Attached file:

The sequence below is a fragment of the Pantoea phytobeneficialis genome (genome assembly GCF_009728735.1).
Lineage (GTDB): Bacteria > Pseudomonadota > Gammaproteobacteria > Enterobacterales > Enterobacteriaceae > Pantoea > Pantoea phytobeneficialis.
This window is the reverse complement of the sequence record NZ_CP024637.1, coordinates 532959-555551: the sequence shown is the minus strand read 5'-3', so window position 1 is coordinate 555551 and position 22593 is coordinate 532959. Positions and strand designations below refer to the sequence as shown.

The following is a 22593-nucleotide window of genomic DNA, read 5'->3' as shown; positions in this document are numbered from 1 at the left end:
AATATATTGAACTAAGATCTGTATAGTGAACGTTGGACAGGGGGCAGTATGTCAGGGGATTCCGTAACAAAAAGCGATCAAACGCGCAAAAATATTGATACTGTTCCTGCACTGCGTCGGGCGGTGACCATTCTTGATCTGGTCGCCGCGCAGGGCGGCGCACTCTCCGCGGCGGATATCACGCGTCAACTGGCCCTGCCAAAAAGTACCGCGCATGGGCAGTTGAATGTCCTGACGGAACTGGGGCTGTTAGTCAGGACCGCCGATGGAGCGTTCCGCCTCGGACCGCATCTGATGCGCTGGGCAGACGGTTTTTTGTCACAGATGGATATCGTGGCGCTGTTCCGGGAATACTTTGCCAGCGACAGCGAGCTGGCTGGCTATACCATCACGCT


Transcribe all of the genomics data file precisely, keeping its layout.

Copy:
The sequence below is a fragment of the Pantoea phytobeneficialis genome (genome assembly GCF_009728735.1).
Lineage (GTDB): Bacteria > Pseudomonadota > Gammaproteobacteria > Enterobacterales > Enterobacteriaceae > Pantoea > Pantoea phytobeneficialis.
This window is the reverse complement of the sequence record NZ_CP024637.1, coordinates 532959-555551: the sequence shown is the minus strand read 5'-3', so window position 1 is coordinate 555551 and position 22593 is coordinate 532959. Positions and strand designations below refer to the sequence as shown.

The following is a 22593-nucleotide window of genomic DNA, read 5'->3' as shown; positions in this document are numbered from 1 at the left end:
AATATATTGAACTAAGATCTGTATAGTGAACGTTGGACAGGGGGCAGTATGTCAGGGGATTCCGTAACAAAAAGCGATCAAACGCGCAAAAATATTGATACTGTTCCTGCACTGCGTCGGGCGGTGACCATTCTTGATCTGGTCGCCGCGCAGGGCGGCGCACTCTCCGCGGCGGATATCACGCGTCAACTGGCCCTGCCAAAAAGTACCGCGCATGGGCAGTTGAATGTCCTGACGGAACTGGGGCTGTTAGTCAGGACCGCCGATGGAGCGTTCCGCCTCGGACCGCATCTGATGCGCTGGGCAGACGGTTTTTTGTCACAGATGGATATCGTGGCGCTGTTCCGGGAATACTTTGCCAGCGACAGCGAGCTGGCTGGCTATACCATCACGCT